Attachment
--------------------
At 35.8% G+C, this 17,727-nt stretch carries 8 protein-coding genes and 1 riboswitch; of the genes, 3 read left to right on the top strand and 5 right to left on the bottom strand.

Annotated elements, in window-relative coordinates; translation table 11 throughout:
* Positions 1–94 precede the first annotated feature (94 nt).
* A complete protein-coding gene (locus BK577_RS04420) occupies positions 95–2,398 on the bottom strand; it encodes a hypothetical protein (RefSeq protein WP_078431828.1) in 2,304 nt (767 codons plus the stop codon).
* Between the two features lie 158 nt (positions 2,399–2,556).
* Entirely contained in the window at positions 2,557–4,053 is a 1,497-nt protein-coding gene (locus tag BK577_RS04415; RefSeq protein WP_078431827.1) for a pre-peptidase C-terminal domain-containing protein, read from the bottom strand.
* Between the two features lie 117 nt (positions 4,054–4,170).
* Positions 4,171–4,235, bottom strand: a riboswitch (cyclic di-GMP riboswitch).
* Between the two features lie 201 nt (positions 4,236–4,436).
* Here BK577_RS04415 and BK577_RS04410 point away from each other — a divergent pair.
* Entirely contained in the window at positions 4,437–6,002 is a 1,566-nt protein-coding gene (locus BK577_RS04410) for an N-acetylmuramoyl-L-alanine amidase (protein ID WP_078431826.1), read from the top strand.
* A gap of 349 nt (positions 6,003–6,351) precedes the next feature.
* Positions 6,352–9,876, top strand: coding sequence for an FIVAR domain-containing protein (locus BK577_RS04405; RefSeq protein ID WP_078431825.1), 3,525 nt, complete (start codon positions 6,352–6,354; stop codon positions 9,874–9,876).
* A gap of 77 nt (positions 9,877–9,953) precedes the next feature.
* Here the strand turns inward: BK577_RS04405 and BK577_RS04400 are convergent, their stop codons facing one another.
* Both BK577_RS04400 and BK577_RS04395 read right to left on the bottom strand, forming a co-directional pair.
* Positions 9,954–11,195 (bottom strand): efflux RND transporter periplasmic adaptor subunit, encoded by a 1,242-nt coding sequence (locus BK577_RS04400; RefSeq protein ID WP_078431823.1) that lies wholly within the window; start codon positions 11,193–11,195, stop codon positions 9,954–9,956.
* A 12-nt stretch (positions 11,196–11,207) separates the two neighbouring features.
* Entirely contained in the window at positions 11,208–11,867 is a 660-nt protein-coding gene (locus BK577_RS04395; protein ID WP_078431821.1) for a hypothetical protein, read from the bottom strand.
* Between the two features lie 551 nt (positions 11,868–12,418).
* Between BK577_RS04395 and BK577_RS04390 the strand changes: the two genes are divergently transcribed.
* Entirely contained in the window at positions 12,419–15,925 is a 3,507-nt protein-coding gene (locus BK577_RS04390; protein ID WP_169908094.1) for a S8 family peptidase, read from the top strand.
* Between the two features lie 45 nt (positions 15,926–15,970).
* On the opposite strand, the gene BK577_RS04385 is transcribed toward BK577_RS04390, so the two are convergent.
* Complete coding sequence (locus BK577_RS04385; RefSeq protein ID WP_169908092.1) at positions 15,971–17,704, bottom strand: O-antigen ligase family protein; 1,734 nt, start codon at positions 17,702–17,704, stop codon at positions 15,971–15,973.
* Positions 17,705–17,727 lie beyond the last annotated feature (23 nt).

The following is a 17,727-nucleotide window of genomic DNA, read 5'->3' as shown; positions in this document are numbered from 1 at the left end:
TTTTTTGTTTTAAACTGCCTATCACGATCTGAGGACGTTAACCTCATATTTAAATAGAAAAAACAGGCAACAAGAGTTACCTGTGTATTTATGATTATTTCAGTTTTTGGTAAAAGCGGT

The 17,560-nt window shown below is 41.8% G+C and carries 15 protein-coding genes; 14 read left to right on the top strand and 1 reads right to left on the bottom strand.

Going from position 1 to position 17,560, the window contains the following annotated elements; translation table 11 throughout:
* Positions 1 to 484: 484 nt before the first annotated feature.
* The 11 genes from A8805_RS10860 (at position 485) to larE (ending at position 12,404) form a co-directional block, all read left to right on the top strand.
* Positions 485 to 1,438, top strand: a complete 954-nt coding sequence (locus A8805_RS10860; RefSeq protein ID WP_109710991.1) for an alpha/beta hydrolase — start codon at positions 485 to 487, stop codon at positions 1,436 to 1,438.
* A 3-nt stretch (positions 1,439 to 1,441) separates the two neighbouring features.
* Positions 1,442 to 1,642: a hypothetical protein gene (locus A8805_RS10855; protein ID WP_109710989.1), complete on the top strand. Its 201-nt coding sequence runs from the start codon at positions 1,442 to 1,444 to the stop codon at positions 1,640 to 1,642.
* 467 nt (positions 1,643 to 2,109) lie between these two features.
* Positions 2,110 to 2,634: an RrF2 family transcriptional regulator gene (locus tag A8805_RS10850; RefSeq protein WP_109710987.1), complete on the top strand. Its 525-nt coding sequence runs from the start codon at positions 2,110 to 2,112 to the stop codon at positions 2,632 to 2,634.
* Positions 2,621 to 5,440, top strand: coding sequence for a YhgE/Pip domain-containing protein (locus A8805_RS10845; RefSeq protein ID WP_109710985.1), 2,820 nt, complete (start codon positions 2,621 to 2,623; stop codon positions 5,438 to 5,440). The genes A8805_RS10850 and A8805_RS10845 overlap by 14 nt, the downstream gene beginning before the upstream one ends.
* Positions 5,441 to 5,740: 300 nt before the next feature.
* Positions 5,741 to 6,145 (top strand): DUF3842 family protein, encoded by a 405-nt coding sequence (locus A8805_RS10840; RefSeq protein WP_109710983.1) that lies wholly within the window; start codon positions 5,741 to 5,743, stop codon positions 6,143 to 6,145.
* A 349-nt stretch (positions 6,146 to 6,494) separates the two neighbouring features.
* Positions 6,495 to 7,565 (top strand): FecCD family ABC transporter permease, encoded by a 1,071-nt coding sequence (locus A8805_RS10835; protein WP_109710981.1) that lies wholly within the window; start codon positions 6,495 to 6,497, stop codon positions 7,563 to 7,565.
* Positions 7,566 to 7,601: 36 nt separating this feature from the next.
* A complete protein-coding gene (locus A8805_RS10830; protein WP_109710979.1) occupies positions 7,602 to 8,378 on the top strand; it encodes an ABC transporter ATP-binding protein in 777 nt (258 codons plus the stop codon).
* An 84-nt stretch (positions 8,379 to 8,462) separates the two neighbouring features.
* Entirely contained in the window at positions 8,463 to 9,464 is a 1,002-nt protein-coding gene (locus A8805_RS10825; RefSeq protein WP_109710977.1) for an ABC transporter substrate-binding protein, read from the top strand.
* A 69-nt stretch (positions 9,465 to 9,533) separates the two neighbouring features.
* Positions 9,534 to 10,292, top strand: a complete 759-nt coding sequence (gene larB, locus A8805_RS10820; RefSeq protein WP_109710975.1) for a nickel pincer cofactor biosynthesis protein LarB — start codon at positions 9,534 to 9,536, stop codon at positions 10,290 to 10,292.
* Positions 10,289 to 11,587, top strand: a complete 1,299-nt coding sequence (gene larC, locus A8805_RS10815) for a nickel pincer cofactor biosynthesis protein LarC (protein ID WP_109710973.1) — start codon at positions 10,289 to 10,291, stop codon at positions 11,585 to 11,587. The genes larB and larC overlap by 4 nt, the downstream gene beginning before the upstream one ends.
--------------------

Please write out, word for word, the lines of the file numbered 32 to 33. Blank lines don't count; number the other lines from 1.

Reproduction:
* The 11 genes from A8805_RS10860 (at position 485) to larE (ending at position 12,404) form a co-directional block, all read left to right on the top strand.
* Positions 485 to 1,438, top strand: a complete 954-nt coding sequence (locus A8805_RS10860; RefSeq protein ID WP_109710991.1) for an alpha/beta hydrolase — start codon at positions 485 to 487, stop codon at positions 1,436 to 1,438.